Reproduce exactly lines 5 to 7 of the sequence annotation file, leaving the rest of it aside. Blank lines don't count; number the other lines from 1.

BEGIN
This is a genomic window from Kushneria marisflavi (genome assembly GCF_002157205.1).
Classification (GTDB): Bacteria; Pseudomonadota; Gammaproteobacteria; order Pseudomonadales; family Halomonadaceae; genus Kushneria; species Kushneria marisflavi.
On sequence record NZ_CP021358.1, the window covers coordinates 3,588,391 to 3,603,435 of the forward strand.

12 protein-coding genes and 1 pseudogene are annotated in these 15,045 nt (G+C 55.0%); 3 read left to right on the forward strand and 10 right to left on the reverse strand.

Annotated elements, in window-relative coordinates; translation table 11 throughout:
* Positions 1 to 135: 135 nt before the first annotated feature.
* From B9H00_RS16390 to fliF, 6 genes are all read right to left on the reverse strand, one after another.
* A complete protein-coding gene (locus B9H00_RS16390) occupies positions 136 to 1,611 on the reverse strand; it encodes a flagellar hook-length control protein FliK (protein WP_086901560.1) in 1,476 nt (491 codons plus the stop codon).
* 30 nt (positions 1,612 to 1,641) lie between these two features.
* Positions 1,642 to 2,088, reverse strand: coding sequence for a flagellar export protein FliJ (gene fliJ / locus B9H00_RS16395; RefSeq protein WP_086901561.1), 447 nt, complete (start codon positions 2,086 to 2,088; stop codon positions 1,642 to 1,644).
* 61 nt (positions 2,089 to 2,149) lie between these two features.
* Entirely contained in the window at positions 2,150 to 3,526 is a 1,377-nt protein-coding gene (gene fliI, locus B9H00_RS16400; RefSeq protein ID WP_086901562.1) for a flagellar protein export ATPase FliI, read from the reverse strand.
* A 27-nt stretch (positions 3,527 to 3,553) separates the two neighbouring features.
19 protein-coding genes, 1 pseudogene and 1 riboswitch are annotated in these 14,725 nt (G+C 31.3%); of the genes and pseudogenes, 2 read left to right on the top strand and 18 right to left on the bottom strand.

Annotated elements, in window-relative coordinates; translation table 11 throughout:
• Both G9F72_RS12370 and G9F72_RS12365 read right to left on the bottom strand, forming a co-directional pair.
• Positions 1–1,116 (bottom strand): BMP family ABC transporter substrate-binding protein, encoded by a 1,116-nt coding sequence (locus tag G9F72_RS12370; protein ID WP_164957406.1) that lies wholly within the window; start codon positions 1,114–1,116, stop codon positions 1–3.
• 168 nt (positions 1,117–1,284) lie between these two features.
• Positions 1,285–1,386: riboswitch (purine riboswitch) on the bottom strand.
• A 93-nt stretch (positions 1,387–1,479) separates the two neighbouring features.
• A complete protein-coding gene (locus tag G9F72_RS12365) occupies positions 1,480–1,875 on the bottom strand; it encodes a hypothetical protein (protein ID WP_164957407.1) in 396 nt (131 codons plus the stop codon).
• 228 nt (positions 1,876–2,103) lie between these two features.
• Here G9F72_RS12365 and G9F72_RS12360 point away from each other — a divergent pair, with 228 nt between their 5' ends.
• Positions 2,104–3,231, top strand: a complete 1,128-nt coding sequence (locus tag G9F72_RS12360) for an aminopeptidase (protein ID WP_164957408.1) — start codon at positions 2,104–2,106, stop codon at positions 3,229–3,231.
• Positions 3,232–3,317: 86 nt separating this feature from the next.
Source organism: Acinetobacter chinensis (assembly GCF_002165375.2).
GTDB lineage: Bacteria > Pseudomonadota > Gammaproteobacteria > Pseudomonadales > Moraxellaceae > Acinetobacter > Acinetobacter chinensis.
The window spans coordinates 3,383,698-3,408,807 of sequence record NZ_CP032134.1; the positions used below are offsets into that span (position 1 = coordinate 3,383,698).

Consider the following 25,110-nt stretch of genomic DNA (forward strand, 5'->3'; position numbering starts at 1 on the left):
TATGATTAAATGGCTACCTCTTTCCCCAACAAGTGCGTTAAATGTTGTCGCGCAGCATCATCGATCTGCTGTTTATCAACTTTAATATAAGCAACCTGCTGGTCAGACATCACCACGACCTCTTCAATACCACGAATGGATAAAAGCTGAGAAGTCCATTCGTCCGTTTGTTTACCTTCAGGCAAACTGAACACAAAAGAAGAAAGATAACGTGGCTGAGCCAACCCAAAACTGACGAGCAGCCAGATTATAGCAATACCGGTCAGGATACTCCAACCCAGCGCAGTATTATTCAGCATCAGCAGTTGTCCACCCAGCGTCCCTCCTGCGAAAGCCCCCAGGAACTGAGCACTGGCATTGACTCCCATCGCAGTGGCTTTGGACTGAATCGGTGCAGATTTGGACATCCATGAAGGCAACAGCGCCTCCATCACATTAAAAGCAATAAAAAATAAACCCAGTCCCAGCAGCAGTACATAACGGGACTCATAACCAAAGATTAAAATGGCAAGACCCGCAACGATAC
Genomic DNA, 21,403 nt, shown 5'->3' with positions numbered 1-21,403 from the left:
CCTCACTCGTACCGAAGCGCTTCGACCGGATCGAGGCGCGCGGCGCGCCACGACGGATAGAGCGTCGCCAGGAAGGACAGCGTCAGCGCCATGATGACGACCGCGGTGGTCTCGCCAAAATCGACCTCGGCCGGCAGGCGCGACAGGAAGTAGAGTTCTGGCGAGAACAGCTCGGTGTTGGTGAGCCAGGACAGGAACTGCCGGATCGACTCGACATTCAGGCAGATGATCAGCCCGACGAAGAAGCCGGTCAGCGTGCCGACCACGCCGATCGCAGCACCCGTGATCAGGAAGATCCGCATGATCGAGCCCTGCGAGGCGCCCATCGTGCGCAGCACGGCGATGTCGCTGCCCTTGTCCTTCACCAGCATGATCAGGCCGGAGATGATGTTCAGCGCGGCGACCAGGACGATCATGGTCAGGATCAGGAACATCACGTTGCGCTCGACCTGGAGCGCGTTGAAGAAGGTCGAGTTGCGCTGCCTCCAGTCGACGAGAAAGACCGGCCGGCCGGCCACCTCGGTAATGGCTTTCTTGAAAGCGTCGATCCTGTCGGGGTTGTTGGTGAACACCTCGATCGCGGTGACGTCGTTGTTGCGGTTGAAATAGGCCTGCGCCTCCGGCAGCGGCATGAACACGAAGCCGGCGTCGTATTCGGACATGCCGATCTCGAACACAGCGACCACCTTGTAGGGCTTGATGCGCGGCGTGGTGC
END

Annotated elements, in window-relative coordinates; translation table 11 throughout:
* Positions 1 to 135: 135 nt before the first annotated feature.
* From B9H00_RS16390 to fliF, 6 genes are all read right to left on the reverse strand, one after another.